By Jon King/

Michigan desperately needs thousands of ventilators to treat victims of the coronavirus and more health care workers willing to pitch in during the crisis.

The number of coronavirus cases reported statewide reached 6,498 Monday, an 18% increase, while deaths rose to 184 from 132. In Livingston County, there are 64 confirmed cases and two deaths. Michigan has 1,700 ventilators — critical equipment to help people breathe — but Dr. Joneigh Khaldun, the state’s medical executive, says the state needs 5,000 to 10,000 more. The Federal Emergency Management Agency sent 400 due to arrive today. The state is procuring 2,000 from other sources, but Gov. Whitmer says there will be a shortage of those to operate the machines and treat the patients that are on them. “That’s going to be a pressure point. That’s precisely why we’ve called out to people who have perhaps retired from the medical field to consider coming back. That’s why we’ve made it easier for people to join the front lines.”

For most people, the coronavirus causes mild or moderate symptoms, such as fever and cough that clear up in two to three weeks. For some, especially older adults and people with existing health problems, it can cause more severe illness including death.

TCF Center in downtown Detroit soon will be turned into a 900-bed field hospital for COVID-19 patients who are not critically ill. A health expert says Detroit has become a hot spot for coronavirus cases for a number of reasons that include the city’s high poverty rate. Khaldun said health care workers in areas that are not hard hit could travel to hot spots in southeastern Michigan. Whitmer signed an order allowing hospitals to be flexible in how they use medical professionals. Mayor Mike Duggan said Detroit is getting testing kits from Abbott Laboratories that can confirm the coronavirus in minutes instead of days. They will be used on paramedics, police and health care workers.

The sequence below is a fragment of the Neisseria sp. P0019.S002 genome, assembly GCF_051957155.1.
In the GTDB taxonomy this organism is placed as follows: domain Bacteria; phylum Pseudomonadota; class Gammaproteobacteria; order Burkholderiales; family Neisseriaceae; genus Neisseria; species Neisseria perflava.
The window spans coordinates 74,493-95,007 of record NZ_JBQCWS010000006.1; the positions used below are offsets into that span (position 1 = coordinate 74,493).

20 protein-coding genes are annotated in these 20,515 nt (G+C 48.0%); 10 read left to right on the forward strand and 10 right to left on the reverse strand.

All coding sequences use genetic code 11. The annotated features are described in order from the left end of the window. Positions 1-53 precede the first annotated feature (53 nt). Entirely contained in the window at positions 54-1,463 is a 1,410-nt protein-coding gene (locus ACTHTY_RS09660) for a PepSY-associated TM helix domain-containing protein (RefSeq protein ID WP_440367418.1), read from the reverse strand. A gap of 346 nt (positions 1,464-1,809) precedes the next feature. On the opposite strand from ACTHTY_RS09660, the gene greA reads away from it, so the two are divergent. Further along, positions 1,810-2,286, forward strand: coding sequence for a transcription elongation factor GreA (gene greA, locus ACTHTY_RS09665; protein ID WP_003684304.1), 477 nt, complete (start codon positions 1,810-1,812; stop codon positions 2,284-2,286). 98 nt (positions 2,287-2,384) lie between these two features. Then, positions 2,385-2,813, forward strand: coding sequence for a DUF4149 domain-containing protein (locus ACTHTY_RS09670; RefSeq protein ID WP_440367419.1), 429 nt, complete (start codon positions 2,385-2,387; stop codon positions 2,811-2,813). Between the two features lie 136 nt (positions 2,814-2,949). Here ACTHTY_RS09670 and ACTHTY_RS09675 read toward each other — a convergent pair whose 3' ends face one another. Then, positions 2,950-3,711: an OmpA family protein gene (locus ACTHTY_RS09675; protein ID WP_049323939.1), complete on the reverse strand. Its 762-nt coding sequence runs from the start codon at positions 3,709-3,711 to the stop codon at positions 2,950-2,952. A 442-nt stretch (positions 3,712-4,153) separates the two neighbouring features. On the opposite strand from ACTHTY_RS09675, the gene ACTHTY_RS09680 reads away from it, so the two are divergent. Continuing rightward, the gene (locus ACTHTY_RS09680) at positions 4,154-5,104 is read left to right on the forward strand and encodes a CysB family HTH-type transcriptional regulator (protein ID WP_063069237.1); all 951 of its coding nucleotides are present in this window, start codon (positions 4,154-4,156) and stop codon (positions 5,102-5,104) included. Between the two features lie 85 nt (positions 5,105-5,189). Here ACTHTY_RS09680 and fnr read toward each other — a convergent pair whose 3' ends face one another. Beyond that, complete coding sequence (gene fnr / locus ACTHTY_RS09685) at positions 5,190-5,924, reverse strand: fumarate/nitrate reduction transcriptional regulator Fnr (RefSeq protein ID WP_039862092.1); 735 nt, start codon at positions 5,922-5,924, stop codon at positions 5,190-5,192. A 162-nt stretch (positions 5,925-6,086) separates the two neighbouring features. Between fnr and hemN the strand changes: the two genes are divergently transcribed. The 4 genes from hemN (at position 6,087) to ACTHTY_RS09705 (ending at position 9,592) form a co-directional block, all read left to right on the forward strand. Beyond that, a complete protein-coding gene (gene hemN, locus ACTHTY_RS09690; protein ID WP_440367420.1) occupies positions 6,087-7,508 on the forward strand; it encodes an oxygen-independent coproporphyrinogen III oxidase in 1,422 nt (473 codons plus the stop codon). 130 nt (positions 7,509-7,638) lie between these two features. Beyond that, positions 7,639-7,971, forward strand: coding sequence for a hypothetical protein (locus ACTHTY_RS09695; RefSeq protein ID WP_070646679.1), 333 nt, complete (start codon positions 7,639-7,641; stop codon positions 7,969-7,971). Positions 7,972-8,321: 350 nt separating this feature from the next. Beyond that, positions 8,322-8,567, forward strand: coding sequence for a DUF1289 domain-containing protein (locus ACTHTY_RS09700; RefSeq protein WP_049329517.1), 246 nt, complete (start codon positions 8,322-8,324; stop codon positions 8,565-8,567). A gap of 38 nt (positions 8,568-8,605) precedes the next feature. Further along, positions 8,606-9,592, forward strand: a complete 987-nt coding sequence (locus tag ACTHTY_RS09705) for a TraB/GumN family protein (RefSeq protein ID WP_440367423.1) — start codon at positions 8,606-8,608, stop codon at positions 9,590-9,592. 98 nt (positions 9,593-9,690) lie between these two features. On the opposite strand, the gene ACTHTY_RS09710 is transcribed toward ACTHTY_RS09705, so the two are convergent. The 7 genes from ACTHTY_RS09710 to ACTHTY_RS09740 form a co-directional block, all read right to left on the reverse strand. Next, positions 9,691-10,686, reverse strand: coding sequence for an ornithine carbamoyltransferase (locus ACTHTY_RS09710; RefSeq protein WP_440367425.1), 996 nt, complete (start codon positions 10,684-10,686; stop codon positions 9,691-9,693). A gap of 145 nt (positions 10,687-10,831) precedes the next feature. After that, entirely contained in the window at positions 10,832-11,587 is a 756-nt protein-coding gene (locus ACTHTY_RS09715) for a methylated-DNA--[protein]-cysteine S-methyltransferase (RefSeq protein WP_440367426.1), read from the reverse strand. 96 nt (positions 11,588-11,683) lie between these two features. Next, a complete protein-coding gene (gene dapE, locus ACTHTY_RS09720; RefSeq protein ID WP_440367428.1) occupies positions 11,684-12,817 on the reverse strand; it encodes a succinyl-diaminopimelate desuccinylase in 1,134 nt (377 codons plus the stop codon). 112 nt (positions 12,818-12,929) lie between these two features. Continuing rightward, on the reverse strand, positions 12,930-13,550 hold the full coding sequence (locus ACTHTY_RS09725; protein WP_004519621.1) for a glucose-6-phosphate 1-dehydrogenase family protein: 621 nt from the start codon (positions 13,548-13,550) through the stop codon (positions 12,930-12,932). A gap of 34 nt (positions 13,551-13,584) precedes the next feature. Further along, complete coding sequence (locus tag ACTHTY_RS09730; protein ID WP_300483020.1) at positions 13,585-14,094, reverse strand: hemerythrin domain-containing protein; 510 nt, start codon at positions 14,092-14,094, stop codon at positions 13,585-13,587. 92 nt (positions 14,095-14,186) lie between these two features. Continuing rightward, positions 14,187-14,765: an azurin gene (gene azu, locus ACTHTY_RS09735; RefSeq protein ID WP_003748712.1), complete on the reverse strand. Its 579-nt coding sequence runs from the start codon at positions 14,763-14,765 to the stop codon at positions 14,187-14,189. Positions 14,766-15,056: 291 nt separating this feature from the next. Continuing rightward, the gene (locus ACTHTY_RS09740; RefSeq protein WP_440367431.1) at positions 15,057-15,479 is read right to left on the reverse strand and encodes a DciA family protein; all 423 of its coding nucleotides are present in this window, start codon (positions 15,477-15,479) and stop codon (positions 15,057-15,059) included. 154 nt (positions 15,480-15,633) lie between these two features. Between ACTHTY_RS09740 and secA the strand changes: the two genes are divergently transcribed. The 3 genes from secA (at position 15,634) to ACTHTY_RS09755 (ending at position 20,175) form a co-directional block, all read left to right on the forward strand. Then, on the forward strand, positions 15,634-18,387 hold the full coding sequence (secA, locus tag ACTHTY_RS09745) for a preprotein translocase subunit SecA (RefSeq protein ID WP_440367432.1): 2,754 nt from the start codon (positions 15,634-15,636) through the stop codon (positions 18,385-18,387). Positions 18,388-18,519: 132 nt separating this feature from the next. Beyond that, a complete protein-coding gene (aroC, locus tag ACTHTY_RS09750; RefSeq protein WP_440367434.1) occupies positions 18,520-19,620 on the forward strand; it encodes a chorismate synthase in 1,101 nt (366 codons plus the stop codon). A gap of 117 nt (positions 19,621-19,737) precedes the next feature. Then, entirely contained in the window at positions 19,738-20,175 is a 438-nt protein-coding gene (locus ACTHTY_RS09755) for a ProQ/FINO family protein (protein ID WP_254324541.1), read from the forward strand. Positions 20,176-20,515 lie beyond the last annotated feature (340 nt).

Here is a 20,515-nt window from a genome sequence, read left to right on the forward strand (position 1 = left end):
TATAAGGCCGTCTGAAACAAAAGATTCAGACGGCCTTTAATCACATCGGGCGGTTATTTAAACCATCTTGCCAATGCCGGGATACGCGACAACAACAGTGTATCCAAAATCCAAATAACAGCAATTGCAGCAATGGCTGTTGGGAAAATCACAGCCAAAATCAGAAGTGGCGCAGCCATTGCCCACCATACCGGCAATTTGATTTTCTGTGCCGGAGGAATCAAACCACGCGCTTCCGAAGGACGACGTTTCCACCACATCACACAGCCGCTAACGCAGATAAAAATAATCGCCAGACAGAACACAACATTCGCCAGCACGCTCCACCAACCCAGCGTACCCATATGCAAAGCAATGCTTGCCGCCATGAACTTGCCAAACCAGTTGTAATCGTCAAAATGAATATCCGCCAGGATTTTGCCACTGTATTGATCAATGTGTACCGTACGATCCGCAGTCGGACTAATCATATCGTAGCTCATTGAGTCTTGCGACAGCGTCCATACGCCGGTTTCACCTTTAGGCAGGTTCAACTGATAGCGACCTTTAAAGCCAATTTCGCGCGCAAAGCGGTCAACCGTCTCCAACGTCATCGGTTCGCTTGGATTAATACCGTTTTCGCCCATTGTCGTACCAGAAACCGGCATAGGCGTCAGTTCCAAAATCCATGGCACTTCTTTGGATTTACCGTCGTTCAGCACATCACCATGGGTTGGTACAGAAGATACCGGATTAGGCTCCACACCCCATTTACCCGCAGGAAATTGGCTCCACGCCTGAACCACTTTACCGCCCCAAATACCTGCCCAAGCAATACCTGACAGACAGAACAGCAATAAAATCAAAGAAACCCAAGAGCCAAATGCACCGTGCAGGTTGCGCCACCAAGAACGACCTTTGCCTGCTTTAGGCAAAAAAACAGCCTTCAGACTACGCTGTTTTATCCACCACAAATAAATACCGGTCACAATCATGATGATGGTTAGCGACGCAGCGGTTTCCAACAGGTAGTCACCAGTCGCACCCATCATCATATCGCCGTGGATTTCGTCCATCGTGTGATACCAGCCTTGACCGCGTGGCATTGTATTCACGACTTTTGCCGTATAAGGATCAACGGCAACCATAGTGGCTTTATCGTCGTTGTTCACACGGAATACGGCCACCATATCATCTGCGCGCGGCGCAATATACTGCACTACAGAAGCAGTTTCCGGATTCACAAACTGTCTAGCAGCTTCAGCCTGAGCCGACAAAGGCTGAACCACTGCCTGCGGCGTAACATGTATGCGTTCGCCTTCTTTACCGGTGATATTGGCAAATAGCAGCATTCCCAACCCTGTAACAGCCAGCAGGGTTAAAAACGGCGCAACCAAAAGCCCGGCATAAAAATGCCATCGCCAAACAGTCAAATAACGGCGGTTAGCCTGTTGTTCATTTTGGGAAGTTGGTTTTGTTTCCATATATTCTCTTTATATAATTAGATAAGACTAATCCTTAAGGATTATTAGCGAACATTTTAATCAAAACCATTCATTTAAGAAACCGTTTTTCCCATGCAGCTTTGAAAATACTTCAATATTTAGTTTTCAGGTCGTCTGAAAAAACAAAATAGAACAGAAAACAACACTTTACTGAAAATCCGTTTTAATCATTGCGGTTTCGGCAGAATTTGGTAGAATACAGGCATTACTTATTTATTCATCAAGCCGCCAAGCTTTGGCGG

Meanwhile, Ford Motor said it will start making ventilators in late April at a factory in Ypsilanti. It expects to produce 50,000 by July 4.

The governor, who is expected to extend a stay-at-home order and other restrictions at least through April, suspended all nonessential veterinary procedures and encouraged veterinarians to use telemedicine. On Sunday night, Whitmer urged county jails to consider early release of older inmates, those with chronic conditions and people nearing their release date, all to reduce the spread of the virus.

Whitmer, who signed $150 million in emergency funding to fight the pandemic, said President Donald Trump authorized up to 3,000 National Guard members to do humanitarian work in Michigan.

All Michigan schools have been closed since March 16. Whitmer, who has said it is “very unlikely” that schools will reopen, said she will publicly talk about the rest of the school year this week.

Picture courtesy of ABC News Go